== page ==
Not at all. I still have a lot of new readers discovering this series every day, many of whom start quite young. (The age range seems to be from about 8 years to 90 years, male and female from all different demographics, which is rather amazing!) The series is growing ‘darker’ because Alex herself is growing as a character, and the situations she finds herself in are declining – exponentially, in some cases. War is messy and brutal, and up until this point, it’s really only been on the horizon, not up close. There are some very difficult days ahead for Alex and her friends, that’s for sure!
4. I understand you have three books to be released this year. Are they all a continuation of The Medoran Chronicles? If not, what are they about?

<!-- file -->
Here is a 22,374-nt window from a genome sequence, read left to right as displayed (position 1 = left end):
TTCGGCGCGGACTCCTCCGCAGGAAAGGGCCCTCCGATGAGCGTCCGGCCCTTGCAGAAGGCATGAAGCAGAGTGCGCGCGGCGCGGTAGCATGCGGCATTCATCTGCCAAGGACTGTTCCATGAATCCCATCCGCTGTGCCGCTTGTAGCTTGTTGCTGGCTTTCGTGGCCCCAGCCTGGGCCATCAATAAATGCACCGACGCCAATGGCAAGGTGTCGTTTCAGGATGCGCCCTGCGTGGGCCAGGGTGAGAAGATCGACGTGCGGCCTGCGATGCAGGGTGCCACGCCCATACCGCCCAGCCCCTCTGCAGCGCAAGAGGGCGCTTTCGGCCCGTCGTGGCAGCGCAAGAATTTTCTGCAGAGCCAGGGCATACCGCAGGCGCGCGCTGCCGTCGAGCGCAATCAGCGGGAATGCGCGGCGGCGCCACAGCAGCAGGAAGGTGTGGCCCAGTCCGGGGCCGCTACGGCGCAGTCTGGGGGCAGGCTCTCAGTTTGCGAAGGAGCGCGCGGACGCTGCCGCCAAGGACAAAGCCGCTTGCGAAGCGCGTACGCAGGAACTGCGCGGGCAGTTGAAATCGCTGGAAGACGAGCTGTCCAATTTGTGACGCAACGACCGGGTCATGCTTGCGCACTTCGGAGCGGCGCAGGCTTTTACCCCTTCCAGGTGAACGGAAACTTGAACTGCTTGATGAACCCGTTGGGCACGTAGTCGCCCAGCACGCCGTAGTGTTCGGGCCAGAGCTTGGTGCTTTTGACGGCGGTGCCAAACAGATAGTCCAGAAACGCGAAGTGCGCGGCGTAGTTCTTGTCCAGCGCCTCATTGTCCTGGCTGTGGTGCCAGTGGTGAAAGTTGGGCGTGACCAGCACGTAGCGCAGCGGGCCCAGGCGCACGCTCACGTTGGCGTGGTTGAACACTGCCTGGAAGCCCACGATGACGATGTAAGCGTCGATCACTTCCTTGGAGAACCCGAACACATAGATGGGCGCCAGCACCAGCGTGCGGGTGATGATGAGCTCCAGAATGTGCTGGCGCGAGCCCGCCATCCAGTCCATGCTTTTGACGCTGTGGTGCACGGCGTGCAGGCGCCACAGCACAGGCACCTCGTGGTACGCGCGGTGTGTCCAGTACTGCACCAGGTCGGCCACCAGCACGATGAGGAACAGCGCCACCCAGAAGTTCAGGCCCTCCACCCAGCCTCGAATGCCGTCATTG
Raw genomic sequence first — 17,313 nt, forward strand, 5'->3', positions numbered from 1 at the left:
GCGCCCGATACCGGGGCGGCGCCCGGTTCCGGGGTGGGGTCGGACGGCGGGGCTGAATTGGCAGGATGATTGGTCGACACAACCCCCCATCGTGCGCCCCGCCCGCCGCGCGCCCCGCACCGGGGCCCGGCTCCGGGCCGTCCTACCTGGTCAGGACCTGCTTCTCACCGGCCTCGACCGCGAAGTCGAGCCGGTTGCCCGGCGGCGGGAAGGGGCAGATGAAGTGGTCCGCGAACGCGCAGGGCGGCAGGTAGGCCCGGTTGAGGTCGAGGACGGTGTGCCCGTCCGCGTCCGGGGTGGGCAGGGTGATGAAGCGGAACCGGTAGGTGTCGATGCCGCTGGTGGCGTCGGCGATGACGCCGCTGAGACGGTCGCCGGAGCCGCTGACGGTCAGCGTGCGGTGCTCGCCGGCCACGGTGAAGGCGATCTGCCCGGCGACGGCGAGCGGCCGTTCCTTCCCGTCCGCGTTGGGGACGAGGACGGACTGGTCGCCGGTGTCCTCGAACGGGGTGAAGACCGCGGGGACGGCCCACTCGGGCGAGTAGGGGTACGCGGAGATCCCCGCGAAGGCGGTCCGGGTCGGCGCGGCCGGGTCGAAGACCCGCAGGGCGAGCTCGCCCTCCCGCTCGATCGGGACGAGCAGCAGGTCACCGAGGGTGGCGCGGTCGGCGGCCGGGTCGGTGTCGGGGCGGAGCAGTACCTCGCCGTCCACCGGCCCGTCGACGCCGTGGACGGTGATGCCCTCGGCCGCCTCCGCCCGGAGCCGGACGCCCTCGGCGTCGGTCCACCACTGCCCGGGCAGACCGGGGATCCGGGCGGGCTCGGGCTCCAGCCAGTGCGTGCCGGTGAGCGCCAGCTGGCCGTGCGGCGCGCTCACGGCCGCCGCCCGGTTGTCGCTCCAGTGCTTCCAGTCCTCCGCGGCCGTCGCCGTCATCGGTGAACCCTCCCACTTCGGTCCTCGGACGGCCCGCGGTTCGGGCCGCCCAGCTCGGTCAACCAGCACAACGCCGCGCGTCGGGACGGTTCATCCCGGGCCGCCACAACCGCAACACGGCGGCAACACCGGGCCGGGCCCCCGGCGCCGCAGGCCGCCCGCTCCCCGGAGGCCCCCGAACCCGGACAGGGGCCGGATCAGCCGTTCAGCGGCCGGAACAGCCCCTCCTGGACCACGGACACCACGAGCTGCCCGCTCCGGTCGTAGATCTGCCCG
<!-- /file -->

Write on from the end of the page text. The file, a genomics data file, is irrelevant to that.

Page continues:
Two of the books are part of The Medoran Chronicles – the fourth book in the series, Graevale, which releases on February 1st, and another book called We Three Heroes, which releases on September 1st and is three novellas about Alex’s best friends, Jordan, D.C., and Bear. The other book I have coming out in 2018 is called Whisper and it’s the first of a new YA series, releasing on May 1st. It’s comparable to Stranger Things meets Divergent and it’s about a girl who has been locked away in a secret government facility for two and half years and yet in that time, she hasn’t spoken a single word. The question is, why?
5. What are you reading at the moment?